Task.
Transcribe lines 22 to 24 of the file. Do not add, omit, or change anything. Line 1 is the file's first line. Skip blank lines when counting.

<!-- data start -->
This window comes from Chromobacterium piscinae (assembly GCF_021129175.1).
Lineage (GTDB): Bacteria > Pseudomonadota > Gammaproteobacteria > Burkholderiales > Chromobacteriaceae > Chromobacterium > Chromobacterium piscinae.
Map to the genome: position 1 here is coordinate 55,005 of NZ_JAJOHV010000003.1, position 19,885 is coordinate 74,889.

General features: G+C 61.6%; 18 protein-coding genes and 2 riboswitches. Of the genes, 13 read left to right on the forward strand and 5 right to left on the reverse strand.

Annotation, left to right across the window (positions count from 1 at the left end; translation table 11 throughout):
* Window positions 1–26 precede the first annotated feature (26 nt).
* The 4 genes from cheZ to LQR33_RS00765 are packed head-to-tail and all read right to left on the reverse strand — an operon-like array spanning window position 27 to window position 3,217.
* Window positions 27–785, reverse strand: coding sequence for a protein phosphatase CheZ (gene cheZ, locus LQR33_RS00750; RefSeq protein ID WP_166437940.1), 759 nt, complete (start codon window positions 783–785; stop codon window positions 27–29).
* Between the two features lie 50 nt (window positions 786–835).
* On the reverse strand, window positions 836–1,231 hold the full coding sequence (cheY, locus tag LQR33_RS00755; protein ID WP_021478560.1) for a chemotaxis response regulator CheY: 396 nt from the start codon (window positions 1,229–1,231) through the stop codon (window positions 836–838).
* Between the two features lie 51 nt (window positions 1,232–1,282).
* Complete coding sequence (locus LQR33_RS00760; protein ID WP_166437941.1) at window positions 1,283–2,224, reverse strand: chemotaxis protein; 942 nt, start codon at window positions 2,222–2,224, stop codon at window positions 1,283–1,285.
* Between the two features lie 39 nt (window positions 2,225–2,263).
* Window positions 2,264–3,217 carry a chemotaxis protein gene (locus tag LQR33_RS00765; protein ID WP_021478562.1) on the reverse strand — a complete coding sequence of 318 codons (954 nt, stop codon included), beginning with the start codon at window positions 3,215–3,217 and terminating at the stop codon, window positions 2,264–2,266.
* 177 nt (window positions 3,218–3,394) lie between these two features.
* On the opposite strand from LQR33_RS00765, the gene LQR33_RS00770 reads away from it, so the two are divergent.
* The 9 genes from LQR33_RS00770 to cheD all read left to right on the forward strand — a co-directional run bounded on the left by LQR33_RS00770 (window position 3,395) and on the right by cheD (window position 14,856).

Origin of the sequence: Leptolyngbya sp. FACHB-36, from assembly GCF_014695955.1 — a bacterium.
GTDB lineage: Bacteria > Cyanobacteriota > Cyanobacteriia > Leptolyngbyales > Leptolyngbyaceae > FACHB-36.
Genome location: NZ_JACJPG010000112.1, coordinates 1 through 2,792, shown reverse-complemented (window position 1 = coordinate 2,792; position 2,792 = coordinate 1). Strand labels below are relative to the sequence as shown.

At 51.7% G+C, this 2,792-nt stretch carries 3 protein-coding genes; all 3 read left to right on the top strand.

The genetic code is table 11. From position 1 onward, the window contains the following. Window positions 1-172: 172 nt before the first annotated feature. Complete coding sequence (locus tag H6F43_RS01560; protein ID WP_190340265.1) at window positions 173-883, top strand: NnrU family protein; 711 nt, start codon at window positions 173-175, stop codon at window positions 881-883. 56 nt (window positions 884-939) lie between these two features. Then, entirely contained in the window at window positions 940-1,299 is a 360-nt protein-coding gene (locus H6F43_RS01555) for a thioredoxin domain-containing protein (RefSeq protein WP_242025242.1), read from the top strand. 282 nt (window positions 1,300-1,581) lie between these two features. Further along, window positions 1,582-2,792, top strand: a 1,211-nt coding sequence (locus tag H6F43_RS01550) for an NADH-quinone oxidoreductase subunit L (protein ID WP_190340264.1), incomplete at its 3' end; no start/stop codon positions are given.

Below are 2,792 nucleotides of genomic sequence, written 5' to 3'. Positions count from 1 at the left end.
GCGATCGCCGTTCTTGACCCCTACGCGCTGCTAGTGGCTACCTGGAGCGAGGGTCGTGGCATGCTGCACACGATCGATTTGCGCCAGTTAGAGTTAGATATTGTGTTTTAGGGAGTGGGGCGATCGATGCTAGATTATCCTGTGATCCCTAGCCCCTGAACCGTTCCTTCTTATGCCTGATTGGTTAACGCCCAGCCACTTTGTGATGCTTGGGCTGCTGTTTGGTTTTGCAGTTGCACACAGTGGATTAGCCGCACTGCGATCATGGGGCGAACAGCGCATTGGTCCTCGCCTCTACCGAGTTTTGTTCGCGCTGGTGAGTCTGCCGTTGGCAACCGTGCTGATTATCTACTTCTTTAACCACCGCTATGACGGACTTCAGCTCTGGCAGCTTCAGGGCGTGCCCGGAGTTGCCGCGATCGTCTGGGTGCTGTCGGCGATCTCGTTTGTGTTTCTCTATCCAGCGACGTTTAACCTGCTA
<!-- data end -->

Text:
The genetic code is table 11. From position 1 onward, the window contains the following. Window positions 1-172: 172 nt before the first annotated feature. Complete coding sequence (locus tag H6F43_RS01560; protein ID WP_190340265.1) at window positions 173-883, top strand: NnrU family protein; 711 nt, start codon at window positions 173-175, stop codon at window positions 881-883. 56 nt (window positions 884-939) lie between these two features. Then, entirely contained in the window at window positions 940-1,299 is a 360-nt protein-coding gene (locus H6F43_RS01555) for a thioredoxin domain-containing protein (RefSeq protein WP_242025242.1), read from the top strand. 282 nt (window positions 1,300-1,581) lie between these two features. Further along, window positions 1,582-2,792, top strand: a 1,211-nt coding sequence (locus tag H6F43_RS01550) for an NADH-quinone oxidoreductase subunit L (protein ID WP_190340264.1), incomplete at its 3' end; no start/stop codon positions are given.

Below are 2,792 nucleotides of genomic sequence, written 5' to 3'. Positions count from 1 at the left end.
GCGATCGCCGTTCTTGACCCCTACGCGCTGCTAGTGGCTACCTGGAGCGAGGGTCGTGGCATGCTGCACACGATCGATTTGCGCCAGTTAGAGTTAGATATTGTGTTTTAGGGAGTGGGGCGATCGATGCTAGATTATCCTGTGATCCCTAGCCCCTGAACCGTTCCTTCTTATGCCTGATTGGTTAACGCCCAGCCACTTTGTGATGCTTGGGCTGCTGTTTGGTTTTGCAGTTGCACACAGTGGATTAGCCGCACTGCGATCATGGGGCGAACAGCGCATTGGTCCTCGCCTCTACCGAGTTTTGTTCGCGCTGGTGAGTCTGCCGTTGGCAACCGTGCTGATTATCTACTTCTTTAACCACCGCTATGACGGACTTCAGCTCTGGCAGCTTCAGGGCGTGCCCGGAGTTGCCGCGATCGTCTGGGTGCTGTCGGCGATCTCGTTTGTGTTTCTCTATCCAGCGACGTTTAACCTGCTA